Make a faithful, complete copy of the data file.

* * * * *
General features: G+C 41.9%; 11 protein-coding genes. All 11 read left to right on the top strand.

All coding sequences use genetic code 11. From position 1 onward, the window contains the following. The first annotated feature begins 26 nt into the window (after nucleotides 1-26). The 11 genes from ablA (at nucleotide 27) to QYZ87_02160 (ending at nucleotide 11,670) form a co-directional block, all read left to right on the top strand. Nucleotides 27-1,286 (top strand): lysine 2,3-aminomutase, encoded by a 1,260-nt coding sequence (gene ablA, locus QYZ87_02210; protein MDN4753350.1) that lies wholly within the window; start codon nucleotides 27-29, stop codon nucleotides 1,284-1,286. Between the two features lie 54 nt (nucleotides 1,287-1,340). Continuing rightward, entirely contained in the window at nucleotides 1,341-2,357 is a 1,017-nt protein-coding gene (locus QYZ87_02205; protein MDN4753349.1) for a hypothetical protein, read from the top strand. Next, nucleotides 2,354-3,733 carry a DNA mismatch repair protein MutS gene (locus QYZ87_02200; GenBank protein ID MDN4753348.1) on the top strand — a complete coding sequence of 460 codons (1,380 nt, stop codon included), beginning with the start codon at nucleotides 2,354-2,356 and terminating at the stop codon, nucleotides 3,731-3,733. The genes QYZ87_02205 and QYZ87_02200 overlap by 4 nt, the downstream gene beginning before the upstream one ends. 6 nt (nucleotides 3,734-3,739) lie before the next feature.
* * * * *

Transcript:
General features: G+C 41.9%; 11 protein-coding genes. All 11 read left to right on the top strand.

All coding sequences use genetic code 11. From position 1 onward, the window contains the following. The first annotated feature begins 26 nt into the window (after nucleotides 1-26). The 11 genes from ablA (at nucleotide 27) to QYZ87_02160 (ending at nucleotide 11,670) form a co-directional block, all read left to right on the top strand. Nucleotides 27-1,286 (top strand): lysine 2,3-aminomutase, encoded by a 1,260-nt coding sequence (gene ablA, locus QYZ87_02210; protein MDN4753350.1) that lies wholly within the window; start codon nucleotides 27-29, stop codon nucleotides 1,284-1,286. Between the two features lie 54 nt (nucleotides 1,287-1,340). Continuing rightward, entirely contained in the window at nucleotides 1,341-2,357 is a 1,017-nt protein-coding gene (locus QYZ87_02205; protein MDN4753349.1) for a hypothetical protein, read from the top strand. Next, nucleotides 2,354-3,733 carry a DNA mismatch repair protein MutS gene (locus QYZ87_02200; GenBank protein ID MDN4753348.1) on the top strand — a complete coding sequence of 460 codons (1,380 nt, stop codon included), beginning with the start codon at nucleotides 2,354-2,356 and terminating at the stop codon, nucleotides 3,731-3,733. The genes QYZ87_02205 and QYZ87_02200 overlap by 4 nt, the downstream gene beginning before the upstream one ends. 6 nt (nucleotides 3,734-3,739) lie before the next feature.